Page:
Monday, February 19, 2007

Family redefined

No, this isn't a piece about diversity of family structures at the turn of the century or anything like that. Rather, we're returning to the theme of Jesus's authority. We're told that he and his disciples entered a house and a huge crowd gathered as he taught.
Then Jesus’ mother and brothers ... sent someone in to call him. A crowd was sitting around him, and they told him, “Your mother and brothers are outside looking for you.”

“Who are my mother and my brothers?” he asked.

Then he looked at those seated in a circle around him and said, “Here are my mother and my brothers! Whoever does God’s will is my brother and sister and mother.”
Mark 3.31-35
I cannot imagine what that must have sounded like to them, especially to his mother, but Jesus is claiming a lot of authority for himself.

Looking at the arc of Mark's gospel from chapter 1 (where we see authority over evil spirits and over diseases) through chapter 2 (authority to forgive sins, authority over religious rituals like fasting and the Sabbath) and now in chapter 3 where he defines family in light of the Kingdom of God, rather than in terms of biology.

So this is the thing: Jesus redefines not just family, but everything in light of the Kingdom of God. Why do I do what I do, and why do I do it in that particular way?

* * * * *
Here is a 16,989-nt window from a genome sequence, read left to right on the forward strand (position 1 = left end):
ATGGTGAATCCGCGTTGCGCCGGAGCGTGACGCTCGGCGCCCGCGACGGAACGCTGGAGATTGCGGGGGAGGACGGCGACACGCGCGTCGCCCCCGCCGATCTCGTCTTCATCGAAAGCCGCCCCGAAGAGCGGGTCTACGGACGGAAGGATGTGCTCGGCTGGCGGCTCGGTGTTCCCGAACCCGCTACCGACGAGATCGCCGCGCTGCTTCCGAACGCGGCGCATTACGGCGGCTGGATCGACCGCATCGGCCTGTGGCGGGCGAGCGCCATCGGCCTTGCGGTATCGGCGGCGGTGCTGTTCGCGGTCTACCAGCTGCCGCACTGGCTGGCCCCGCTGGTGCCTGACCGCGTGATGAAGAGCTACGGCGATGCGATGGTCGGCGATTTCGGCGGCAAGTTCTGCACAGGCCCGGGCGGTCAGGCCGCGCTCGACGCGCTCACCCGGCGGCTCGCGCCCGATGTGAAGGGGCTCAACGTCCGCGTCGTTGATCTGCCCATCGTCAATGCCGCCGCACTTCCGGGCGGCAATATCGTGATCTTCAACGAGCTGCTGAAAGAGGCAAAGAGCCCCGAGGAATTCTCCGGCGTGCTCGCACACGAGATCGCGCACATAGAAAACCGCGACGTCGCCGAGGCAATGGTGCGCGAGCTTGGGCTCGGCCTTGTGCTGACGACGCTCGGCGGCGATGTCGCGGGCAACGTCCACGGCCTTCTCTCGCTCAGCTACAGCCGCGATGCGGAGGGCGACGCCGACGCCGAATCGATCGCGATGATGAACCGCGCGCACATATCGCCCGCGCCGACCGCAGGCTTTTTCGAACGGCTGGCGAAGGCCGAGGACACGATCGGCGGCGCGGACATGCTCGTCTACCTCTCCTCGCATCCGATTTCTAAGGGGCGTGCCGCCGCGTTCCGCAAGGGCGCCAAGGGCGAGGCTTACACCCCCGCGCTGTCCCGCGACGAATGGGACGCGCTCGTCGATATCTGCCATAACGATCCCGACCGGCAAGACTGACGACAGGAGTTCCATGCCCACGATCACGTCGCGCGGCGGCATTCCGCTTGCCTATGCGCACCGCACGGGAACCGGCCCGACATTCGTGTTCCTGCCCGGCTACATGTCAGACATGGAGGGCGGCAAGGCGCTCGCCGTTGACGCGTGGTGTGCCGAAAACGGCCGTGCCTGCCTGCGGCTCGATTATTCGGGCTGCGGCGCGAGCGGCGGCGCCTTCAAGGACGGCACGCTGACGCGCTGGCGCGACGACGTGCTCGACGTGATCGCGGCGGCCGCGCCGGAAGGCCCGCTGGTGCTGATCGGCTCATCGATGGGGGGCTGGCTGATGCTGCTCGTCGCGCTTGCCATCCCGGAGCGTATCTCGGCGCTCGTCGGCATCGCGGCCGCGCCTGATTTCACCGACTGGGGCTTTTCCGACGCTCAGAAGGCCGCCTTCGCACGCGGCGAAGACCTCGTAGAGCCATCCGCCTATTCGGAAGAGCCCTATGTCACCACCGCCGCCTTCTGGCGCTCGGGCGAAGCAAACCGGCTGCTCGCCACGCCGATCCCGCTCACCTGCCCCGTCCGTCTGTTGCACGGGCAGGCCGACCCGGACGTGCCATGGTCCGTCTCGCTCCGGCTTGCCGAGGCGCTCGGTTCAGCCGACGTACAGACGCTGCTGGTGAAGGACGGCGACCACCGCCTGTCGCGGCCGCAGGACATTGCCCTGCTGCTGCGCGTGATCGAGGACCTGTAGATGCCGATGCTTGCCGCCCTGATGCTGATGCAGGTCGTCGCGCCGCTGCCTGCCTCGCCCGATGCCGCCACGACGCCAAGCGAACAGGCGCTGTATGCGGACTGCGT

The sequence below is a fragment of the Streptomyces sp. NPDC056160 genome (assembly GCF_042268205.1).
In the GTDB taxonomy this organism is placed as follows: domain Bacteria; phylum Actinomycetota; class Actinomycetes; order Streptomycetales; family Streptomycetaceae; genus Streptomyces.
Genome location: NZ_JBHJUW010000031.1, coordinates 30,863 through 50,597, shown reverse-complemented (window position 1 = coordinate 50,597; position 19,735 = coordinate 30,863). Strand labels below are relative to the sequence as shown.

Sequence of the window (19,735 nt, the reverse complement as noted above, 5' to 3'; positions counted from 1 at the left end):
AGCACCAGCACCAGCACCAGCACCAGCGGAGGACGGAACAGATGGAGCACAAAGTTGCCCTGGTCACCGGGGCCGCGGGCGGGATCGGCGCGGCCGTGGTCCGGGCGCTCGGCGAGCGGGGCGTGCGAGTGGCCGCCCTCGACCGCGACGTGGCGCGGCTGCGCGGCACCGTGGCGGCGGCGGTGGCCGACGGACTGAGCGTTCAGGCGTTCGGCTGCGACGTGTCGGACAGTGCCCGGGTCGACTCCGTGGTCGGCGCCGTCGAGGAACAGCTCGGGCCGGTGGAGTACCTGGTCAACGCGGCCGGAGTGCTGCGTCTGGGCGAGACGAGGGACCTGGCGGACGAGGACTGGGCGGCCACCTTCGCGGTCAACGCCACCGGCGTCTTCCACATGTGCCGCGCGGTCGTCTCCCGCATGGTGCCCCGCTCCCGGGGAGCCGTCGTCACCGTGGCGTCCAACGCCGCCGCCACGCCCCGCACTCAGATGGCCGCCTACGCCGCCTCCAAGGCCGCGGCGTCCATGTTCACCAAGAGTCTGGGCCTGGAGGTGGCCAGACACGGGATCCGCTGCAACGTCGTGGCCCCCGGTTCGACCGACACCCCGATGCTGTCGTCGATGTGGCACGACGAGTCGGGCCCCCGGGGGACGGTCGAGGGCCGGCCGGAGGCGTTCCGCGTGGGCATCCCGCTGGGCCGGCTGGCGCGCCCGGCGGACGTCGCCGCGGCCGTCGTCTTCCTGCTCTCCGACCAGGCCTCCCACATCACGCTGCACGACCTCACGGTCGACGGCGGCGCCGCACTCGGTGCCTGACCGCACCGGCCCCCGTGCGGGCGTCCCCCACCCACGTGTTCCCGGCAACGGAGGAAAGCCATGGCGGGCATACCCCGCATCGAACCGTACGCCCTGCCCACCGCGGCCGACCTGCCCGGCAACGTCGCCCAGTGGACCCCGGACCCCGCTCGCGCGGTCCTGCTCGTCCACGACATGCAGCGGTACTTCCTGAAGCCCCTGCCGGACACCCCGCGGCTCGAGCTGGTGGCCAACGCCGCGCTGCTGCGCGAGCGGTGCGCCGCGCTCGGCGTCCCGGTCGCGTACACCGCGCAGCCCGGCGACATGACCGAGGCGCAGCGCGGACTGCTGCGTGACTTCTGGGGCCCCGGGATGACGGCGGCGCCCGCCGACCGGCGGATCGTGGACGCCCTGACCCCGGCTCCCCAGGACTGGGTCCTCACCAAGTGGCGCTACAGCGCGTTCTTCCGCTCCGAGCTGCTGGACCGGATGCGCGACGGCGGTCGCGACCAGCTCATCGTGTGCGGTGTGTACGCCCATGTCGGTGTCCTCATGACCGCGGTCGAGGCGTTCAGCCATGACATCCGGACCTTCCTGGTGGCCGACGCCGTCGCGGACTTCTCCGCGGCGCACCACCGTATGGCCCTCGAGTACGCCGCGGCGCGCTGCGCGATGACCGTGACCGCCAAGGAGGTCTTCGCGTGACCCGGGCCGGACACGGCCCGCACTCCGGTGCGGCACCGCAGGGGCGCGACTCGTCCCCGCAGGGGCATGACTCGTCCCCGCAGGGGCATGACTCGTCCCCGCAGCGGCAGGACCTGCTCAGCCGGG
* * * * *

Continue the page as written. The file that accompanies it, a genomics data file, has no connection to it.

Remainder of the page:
And specifically about family: how do I show myself a brother to those who do God's will? How am, or should I be a brother to them? To what extent, and in what ways, can I (or should I) think of them as my brother or sister or mother?

As I wrote that, something occurred to me: the next question I was about to write was going to be about money: borrowing or lending, giving or receiving... that's something connected in my mind to family relationships. Of course we give to the church, to relief and development efforts, for evangelism and discipleship and leadership development. But that's pretty much all through agencies and organizations. To whom have we written personal checks, I mean checks payable just to that person, to bail him or her out or help buy a house or whatever?

It occurs to me that defining family in terms of "who you'd loan money to" might be a little strange, and that maybe this is something I should think about -- in terms of expanding my vision of family to include "whoever does the will of God" I mean. And for me, the point of growth might be: from whom would I be willing to accept a personal loan or grant? Who would I be willing to ask, with all the complications that it would entail?

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